Operational decisions based on shift scheduling myths can often prevent an operation from reaching its full potential in terms of operational costs, productivity, efficiency and safety.
If your operation doesn’t involve employees in work schedule changes... it may be falling prey to these myths.
Based on 2014 Shiftwork Practices data, employee-selected work schedules and management-mandated work schedules are the two most common methods for choosing shift schedules (Figure 1).5
Schedule selection methodology can influence the degree to which the new schedule is successful.
Figure 1. Schedule Selection Methodology Across Shiftwork Operations
Costs of Management-Mandated Work Schedules
Surveys suggest that management-mandated work schedules can lead to:6
- Increased absenteeism
- Excessive overtime costs
- Increased health problems and fatigue
- Decreased morale
- Increased turnover costs
- Recruitment problems
51% of managers who mandated their work schedule reported “severe workforce fatigue,” compared to only 37% of managers in facilities where employees participated in work schedule design.6
Benefits of Employee-Chosen Work Schedules
Studies comparing methods of shift schedule selection have found that employee involvement in schedule redesign increases the benefits of schedule redesign considerably, as compared to management-mandated schedule changes.
These benefits include:7-14
1. Increased worker satisfaction with schedule design
2. Decreased unscheduled absences from illness
3. Maintained teamwork among employees as well as in-role and extra-role performance on individual levels
4. Improved physical and psychological vigor
5. Improved daytime sleep quality
6. Improved quality of employees’ home and social lives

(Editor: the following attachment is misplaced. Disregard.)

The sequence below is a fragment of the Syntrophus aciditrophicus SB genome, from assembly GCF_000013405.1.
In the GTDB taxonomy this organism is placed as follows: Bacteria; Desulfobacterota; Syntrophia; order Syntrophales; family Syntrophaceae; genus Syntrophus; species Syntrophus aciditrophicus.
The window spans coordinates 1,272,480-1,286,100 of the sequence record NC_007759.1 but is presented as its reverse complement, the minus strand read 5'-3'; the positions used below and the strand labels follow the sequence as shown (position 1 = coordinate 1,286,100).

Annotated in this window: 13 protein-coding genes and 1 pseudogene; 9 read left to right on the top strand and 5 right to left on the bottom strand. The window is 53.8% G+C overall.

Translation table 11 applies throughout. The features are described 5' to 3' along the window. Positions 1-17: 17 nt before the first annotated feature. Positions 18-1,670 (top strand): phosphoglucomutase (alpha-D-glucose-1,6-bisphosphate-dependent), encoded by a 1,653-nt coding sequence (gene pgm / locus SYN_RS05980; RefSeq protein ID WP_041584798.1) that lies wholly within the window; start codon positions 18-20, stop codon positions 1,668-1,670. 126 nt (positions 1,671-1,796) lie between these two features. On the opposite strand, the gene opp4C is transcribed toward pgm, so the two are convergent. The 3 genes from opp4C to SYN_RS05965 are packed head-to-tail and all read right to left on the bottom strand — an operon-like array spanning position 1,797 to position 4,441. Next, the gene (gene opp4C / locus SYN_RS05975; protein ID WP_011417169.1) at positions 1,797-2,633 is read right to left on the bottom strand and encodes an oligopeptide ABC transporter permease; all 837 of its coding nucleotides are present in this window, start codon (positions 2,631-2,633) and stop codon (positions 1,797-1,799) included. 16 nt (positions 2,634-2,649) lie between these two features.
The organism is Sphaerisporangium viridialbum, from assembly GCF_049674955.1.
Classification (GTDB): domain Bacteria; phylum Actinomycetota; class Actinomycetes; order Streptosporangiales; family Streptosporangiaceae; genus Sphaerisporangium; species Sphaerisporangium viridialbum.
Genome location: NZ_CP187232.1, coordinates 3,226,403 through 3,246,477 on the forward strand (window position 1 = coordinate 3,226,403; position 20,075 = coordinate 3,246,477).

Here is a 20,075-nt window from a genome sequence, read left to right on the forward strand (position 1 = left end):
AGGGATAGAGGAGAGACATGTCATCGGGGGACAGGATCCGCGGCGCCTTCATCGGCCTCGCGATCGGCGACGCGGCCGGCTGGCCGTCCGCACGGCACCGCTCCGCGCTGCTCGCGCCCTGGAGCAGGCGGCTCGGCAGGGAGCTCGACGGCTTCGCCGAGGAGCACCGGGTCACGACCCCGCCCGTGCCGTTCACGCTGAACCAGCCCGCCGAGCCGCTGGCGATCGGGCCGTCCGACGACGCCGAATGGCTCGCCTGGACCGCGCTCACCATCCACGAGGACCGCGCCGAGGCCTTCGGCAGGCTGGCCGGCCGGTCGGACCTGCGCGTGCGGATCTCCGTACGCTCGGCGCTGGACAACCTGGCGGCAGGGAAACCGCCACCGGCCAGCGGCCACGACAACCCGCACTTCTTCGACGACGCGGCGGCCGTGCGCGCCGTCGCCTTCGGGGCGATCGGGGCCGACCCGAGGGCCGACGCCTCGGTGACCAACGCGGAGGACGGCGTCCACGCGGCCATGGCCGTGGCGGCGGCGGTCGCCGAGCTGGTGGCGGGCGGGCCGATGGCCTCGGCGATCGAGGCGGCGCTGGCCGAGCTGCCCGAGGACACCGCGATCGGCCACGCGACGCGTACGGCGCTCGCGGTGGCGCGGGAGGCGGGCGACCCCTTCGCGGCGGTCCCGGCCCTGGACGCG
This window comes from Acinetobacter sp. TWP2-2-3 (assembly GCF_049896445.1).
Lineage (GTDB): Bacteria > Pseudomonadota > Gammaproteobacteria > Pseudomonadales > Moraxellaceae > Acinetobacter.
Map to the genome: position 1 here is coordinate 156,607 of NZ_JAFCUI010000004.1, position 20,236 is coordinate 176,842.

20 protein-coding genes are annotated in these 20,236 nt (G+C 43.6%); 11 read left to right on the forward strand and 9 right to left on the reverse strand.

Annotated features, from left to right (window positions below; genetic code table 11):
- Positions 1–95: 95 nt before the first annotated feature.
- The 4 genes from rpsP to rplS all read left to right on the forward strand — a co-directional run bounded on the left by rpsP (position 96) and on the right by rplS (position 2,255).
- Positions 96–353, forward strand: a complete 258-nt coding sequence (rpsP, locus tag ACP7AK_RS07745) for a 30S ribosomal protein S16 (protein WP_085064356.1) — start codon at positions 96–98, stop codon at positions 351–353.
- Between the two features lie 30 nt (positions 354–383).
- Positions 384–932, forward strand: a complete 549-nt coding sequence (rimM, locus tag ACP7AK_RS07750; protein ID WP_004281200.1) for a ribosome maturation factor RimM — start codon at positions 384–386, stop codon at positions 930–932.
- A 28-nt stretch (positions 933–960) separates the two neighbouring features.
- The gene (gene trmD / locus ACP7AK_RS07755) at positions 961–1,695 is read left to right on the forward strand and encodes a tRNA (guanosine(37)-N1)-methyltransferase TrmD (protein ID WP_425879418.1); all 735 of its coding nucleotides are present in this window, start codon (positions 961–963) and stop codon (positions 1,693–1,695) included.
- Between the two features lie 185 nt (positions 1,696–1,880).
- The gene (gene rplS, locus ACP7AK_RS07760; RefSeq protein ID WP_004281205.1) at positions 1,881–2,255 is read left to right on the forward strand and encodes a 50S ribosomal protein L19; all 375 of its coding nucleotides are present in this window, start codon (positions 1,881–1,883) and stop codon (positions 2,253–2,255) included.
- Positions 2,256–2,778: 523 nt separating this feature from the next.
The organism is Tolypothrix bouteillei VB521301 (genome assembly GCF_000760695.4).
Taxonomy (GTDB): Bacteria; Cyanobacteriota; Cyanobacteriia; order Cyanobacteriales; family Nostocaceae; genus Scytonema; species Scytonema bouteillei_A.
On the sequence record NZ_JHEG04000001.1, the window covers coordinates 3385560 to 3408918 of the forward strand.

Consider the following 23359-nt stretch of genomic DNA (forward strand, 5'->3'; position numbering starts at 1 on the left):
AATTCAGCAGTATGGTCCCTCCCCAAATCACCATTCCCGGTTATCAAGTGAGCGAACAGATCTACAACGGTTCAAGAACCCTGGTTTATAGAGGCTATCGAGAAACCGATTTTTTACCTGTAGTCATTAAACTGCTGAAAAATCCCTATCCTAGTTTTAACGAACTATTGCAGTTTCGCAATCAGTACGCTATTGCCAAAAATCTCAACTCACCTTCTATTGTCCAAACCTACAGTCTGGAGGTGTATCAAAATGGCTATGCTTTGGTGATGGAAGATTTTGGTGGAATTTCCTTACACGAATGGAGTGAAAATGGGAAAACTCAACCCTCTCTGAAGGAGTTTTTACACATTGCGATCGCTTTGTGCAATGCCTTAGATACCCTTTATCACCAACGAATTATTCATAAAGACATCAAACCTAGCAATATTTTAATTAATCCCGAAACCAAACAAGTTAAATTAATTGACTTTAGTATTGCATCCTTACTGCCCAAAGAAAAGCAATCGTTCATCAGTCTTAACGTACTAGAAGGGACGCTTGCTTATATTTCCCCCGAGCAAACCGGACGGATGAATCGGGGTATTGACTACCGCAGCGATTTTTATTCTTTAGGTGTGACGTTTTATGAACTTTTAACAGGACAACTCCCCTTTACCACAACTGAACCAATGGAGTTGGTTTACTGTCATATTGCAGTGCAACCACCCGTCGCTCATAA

7. Decreased turnover and number of vacant positions
8. Increased organizational commitment
9. Improved employee understanding of administrative issues involved in management of the facility
10. Reduced employee complaints
Shift Schedule Selection Tips
Employee involvement in the scheduling selection process can be critical in building strong employee-level support which in turn increases productivity and helps the company bottom line.
Each employee affected by the schedule should be equally involved in its design. Although each employee will bring his or her own preferences into the process, workforce surveys can determine the significant preferences of the facility as a whole.15
The concept of trying to “please all of the people all of the time” should be openly discussed at frequent intervals in the schedule change process, with the aim to reach a compromise that satisfies the group as a whole.
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Shift Scheduling & Employee Involvement
CIRCADIAN® is the global leader in providing 24/7 workforce performance and safety solutions for businesses that operate around the clock. Through a unique combination of consulting expertise, research and technology, software tools and informative publications, CIRCADIAN helps organizations in the 24-hour economy optimize employee performance and reduce the inherent risks and costs of their extended hours operations.
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5.CIRCADIAN, Shiftwork Practices 2014
6.CIRCADIAN® Technologies, Shiftwork Practices Survey 2002.
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14.Sakai K et al. Educational and intervention strategies for improving a shift system: an experience in a disabled persons' facility. Ergonomics 36(1-3),219-25. 1993.
15.Gray et al. Preferences for specific work schedules: foundation for an expert-system scheduling program. Comput. Nurs. 11(3),115-21. 1993.